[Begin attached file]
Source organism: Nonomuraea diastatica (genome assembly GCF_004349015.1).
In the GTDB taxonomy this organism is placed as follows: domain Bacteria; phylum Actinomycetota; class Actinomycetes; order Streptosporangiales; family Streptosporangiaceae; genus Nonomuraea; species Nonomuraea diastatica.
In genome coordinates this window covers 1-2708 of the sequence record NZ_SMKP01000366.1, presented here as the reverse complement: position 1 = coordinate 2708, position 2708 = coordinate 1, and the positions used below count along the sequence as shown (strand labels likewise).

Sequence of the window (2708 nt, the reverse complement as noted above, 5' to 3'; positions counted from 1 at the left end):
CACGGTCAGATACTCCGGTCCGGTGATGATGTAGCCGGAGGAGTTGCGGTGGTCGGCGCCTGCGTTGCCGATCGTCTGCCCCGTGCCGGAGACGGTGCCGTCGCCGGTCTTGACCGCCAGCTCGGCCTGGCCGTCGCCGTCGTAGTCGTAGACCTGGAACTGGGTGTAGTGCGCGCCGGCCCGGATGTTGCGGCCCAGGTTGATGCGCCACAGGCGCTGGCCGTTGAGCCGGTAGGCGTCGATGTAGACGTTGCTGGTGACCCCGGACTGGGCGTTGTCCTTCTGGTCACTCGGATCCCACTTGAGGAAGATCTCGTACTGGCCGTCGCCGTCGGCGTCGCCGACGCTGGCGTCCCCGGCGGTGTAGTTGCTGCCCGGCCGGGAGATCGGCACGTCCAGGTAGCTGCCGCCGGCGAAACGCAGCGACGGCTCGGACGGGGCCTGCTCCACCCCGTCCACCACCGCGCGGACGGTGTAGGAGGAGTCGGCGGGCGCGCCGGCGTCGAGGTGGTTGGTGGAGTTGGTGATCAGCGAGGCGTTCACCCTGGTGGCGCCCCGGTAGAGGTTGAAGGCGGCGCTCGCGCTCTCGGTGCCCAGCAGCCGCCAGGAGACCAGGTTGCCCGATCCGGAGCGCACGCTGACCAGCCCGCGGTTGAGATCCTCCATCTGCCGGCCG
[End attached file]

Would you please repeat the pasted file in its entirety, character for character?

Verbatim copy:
Source organism: Nonomuraea diastatica (genome assembly GCF_004349015.1).
In the GTDB taxonomy this organism is placed as follows: domain Bacteria; phylum Actinomycetota; class Actinomycetes; order Streptosporangiales; family Streptosporangiaceae; genus Nonomuraea; species Nonomuraea diastatica.
In genome coordinates this window covers 1-2708 of the sequence record NZ_SMKP01000366.1, presented here as the reverse complement: position 1 = coordinate 2708, position 2708 = coordinate 1, and the positions used below count along the sequence as shown (strand labels likewise).

Sequence of the window (2708 nt, the reverse complement as noted above, 5' to 3'; positions counted from 1 at the left end):
CACGGTCAGATACTCCGGTCCGGTGATGATGTAGCCGGAGGAGTTGCGGTGGTCGGCGCCTGCGTTGCCGATCGTCTGCCCCGTGCCGGAGACGGTGCCGTCGCCGGTCTTGACCGCCAGCTCGGCCTGGCCGTCGCCGTCGTAGTCGTAGACCTGGAACTGGGTGTAGTGCGCGCCGGCCCGGATGTTGCGGCCCAGGTTGATGCGCCACAGGCGCTGGCCGTTGAGCCGGTAGGCGTCGATGTAGACGTTGCTGGTGACCCCGGACTGGGCGTTGTCCTTCTGGTCACTCGGATCCCACTTGAGGAAGATCTCGTACTGGCCGTCGCCGTCGGCGTCGCCGACGCTGGCGTCCCCGGCGGTGTAGTTGCTGCCCGGCCGGGAGATCGGCACGTCCAGGTAGCTGCCGCCGGCGAAACGCAGCGACGGCTCGGACGGGGCCTGCTCCACCCCGTCCACCACCGCGCGGACGGTGTAGGAGGAGTCGGCGGGCGCGCCGGCGTCGAGGTGGTTGGTGGAGTTGGTGATCAGCGAGGCGTTCACCCTGGTGGCGCCCCGGTAGAGGTTGAAGGCGGCGCTCGCGCTCTCGGTGCCCAGCAGCCGCCAGGAGACCAGGTTGCCCGATCCGGAGCGCACGCTGACCAGCCCGCGGTTGAGATCCTCCATCTGCCGGCCG